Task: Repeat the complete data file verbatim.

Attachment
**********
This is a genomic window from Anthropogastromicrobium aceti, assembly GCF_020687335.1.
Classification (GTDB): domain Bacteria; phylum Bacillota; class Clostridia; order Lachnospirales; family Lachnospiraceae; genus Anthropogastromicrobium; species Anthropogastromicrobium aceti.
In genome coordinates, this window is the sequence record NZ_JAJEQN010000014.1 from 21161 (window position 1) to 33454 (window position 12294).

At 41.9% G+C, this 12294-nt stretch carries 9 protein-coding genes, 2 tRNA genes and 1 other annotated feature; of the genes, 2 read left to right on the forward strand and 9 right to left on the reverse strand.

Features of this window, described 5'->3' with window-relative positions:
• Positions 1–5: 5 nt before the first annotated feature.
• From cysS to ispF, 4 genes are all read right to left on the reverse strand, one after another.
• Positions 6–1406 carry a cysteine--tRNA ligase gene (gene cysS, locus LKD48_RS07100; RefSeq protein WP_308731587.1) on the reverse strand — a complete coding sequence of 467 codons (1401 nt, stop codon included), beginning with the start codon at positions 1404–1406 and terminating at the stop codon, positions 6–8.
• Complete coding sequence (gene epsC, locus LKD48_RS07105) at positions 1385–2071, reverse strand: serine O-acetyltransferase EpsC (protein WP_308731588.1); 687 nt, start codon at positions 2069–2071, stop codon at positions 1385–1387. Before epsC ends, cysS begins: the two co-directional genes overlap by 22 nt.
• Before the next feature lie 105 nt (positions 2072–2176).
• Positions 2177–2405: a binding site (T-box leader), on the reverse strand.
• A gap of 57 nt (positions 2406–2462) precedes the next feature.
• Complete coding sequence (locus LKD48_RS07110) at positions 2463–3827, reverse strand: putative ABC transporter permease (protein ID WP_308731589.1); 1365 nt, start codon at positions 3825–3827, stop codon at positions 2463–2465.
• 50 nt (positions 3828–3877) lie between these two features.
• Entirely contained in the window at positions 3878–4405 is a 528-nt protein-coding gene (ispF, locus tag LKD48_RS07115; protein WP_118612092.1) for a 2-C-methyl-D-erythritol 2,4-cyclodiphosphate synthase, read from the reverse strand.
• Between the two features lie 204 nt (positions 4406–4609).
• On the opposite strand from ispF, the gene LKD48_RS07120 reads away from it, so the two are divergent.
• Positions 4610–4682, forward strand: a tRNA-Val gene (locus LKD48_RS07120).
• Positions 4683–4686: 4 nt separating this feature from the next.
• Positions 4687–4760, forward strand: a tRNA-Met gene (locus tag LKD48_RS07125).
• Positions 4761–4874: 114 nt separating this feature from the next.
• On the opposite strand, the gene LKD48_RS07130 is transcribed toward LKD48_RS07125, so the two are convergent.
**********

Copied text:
This is a genomic window from Anthropogastromicrobium aceti, assembly GCF_020687335.1.
Classification (GTDB): domain Bacteria; phylum Bacillota; class Clostridia; order Lachnospirales; family Lachnospiraceae; genus Anthropogastromicrobium; species Anthropogastromicrobium aceti.
In genome coordinates, this window is the sequence record NZ_JAJEQN010000014.1 from 21161 (window position 1) to 33454 (window position 12294).

At 41.9% G+C, this 12294-nt stretch carries 9 protein-coding genes, 2 tRNA genes and 1 other annotated feature; of the genes, 2 read left to right on the forward strand and 9 right to left on the reverse strand.

Features of this window, described 5'->3' with window-relative positions:
• Positions 1–5: 5 nt before the first annotated feature.
• From cysS to ispF, 4 genes are all read right to left on the reverse strand, one after another.
• Positions 6–1406 carry a cysteine--tRNA ligase gene (gene cysS, locus LKD48_RS07100; RefSeq protein WP_308731587.1) on the reverse strand — a complete coding sequence of 467 codons (1401 nt, stop codon included), beginning with the start codon at positions 1404–1406 and terminating at the stop codon, positions 6–8.
• Complete coding sequence (gene epsC, locus LKD48_RS07105) at positions 1385–2071, reverse strand: serine O-acetyltransferase EpsC (protein WP_308731588.1); 687 nt, start codon at positions 2069–2071, stop codon at positions 1385–1387. Before epsC ends, cysS begins: the two co-directional genes overlap by 22 nt.
• Before the next feature lie 105 nt (positions 2072–2176).
• Positions 2177–2405: a binding site (T-box leader), on the reverse strand.
• A gap of 57 nt (positions 2406–2462) precedes the next feature.
• Complete coding sequence (locus LKD48_RS07110) at positions 2463–3827, reverse strand: putative ABC transporter permease (protein ID WP_308731589.1); 1365 nt, start codon at positions 3825–3827, stop codon at positions 2463–2465.
• 50 nt (positions 3828–3877) lie between these two features.
• Entirely contained in the window at positions 3878–4405 is a 528-nt protein-coding gene (ispF, locus tag LKD48_RS07115; protein WP_118612092.1) for a 2-C-methyl-D-erythritol 2,4-cyclodiphosphate synthase, read from the reverse strand.
• Between the two features lie 204 nt (positions 4406–4609).
• On the opposite strand from ispF, the gene LKD48_RS07120 reads away from it, so the two are divergent.
• Positions 4610–4682, forward strand: a tRNA-Val gene (locus LKD48_RS07120).
• Positions 4683–4686: 4 nt separating this feature from the next.
• Positions 4687–4760, forward strand: a tRNA-Met gene (locus tag LKD48_RS07125).
• Positions 4761–4874: 114 nt separating this feature from the next.
• On the opposite strand, the gene LKD48_RS07130 is transcribed toward LKD48_RS07125, so the two are convergent.